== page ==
Simon and his team have been examining every aspect of Brewin Dolphin’s operations to discover “which ones could hurt a client if they go wrong. If we were offline for days and days, what would be the impact on the client? Could it cause harm?”

“We're going through quite a significant effort in that space at the moment to satisfy regulatory requirements.”


Pandemic planning before the pandemic

When Simon arrived at the company there had been a significant roll-out of new technology. The intention was to make staff more mobile.

“Within about a week of me arriving, the Beast from the East cold snap hit. We had a couple of days where people were told not to come into the office. It was incredibly fortuitous as we discovered — and closed — a few gaps in our system.”

In 2020, cyberattacks against financial sector companies rose by 200%. Brewin Dolphin’s response to the Beast from the East put it “in a good position” to cope with cybersecurity threats arising from COVID-19 pandemic homeworking.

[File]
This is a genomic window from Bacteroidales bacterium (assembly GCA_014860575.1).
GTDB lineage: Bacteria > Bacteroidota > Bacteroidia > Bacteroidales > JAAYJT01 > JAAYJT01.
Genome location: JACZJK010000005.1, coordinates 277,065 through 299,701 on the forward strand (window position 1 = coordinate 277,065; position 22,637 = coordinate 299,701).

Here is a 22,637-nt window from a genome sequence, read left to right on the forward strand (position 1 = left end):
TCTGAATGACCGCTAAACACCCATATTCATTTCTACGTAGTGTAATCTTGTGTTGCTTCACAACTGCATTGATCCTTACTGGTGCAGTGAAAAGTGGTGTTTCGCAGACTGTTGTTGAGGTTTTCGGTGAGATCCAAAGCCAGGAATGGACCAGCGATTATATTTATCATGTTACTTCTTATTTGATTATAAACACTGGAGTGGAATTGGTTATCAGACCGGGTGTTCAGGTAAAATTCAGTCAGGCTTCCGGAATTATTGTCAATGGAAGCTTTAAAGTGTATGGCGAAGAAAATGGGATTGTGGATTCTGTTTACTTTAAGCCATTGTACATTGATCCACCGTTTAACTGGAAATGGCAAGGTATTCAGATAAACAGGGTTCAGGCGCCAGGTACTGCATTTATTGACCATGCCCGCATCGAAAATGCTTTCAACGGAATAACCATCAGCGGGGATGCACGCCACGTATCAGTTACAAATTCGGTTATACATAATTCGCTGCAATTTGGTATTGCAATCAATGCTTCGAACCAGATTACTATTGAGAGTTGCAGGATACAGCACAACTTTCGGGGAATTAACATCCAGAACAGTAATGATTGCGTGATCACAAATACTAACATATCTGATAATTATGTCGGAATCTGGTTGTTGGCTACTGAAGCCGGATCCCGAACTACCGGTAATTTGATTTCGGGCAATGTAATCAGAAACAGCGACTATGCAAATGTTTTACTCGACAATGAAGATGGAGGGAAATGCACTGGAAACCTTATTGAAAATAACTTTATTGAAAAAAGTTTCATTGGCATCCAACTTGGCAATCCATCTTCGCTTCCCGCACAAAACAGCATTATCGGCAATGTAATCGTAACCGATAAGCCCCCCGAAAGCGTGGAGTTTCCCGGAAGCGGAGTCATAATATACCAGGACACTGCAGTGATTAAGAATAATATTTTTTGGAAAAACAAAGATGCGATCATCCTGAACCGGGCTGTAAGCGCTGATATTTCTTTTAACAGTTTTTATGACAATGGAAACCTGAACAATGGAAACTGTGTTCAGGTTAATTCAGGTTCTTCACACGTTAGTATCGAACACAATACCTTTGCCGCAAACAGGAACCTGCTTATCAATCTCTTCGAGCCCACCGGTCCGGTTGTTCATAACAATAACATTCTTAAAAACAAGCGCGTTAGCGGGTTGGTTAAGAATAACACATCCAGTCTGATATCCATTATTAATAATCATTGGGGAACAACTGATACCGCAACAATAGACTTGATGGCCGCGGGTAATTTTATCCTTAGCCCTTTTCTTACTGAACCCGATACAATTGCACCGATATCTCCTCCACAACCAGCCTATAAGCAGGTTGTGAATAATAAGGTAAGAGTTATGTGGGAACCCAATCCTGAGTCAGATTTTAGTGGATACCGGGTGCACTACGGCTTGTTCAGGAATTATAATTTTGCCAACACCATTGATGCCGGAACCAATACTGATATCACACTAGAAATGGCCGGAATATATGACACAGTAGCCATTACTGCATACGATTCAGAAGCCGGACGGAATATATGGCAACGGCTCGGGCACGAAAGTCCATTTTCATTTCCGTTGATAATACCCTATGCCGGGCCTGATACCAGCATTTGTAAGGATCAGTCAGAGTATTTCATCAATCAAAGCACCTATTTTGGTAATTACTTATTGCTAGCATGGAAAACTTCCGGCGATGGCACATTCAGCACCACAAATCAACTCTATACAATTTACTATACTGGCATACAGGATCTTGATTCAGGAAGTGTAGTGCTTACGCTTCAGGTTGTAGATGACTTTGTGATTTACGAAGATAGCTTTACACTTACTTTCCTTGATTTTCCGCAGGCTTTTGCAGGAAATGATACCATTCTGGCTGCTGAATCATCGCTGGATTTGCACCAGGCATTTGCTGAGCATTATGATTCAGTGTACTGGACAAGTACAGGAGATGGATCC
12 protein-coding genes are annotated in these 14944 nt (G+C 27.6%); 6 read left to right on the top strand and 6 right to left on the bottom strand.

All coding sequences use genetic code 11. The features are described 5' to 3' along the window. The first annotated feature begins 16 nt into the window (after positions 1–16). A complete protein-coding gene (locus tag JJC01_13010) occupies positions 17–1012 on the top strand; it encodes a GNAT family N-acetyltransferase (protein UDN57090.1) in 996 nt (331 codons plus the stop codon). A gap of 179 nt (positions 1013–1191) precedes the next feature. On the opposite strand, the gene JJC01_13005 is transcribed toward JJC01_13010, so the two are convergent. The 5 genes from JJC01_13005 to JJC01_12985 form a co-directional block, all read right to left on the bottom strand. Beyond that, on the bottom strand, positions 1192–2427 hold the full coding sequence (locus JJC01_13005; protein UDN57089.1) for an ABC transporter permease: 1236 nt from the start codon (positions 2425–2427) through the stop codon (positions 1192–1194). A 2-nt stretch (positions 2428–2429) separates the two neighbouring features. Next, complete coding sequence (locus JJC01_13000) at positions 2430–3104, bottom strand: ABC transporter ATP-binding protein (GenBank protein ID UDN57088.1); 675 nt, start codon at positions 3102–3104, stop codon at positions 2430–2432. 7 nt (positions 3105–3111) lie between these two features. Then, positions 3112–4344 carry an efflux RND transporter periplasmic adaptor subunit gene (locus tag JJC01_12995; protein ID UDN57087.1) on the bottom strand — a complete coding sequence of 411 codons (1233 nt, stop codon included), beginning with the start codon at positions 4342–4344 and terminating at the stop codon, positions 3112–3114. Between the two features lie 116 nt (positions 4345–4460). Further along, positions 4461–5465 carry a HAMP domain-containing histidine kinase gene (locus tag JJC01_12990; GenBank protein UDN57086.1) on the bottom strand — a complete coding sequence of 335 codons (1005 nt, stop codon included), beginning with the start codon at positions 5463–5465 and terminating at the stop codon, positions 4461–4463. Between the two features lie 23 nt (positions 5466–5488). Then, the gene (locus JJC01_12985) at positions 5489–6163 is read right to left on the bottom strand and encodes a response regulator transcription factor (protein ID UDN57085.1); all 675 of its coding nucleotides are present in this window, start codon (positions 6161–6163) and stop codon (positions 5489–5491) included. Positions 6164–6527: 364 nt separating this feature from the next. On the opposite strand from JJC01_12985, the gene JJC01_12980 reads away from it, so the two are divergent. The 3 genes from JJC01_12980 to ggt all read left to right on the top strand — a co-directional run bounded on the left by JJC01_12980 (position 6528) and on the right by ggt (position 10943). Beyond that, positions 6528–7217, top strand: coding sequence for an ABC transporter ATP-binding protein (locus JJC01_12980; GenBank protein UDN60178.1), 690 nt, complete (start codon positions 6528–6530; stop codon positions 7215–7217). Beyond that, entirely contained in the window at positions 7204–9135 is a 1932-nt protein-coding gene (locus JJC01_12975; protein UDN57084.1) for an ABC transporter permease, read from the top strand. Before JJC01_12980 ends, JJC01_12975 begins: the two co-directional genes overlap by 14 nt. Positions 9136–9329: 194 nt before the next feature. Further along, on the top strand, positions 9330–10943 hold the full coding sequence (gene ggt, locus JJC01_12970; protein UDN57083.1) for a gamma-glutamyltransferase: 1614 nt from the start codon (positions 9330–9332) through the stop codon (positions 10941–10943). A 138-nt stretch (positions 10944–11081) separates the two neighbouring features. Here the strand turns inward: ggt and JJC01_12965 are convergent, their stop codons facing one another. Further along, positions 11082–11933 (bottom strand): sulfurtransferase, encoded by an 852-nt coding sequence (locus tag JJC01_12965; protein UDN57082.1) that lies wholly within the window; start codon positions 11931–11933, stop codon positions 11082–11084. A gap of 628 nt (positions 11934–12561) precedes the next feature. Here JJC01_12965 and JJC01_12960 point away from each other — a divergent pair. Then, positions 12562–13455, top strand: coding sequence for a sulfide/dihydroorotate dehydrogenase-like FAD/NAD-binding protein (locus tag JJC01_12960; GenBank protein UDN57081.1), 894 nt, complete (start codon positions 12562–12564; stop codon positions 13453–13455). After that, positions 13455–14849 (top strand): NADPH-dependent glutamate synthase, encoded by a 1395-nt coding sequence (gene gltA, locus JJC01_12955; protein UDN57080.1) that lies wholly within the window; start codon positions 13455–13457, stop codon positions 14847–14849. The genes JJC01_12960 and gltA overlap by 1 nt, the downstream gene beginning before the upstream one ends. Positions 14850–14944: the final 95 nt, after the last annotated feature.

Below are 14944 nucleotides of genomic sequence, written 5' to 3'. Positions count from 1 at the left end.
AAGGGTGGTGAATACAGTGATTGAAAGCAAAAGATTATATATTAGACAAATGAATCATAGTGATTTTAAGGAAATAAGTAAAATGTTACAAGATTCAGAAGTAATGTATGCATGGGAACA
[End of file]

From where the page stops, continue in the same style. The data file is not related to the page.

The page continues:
Ransomware remains the biggest threat

Ransomware is the biggest concern to Brewin Dolphin because of its potential to cause disruption.

“Mr Ransomware is knocking on the door. The worst case is where cybercriminals get hold of a list of clients and contact them pretending to be the FCA or the police – whatever their story is.

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This leads to another big concern — protecting their clients. “There's a large amount of education done internally and we’re looking at ways to engage with and make the client feel that we're embracing them in terms of helping them in the event of a breach.”


Phishing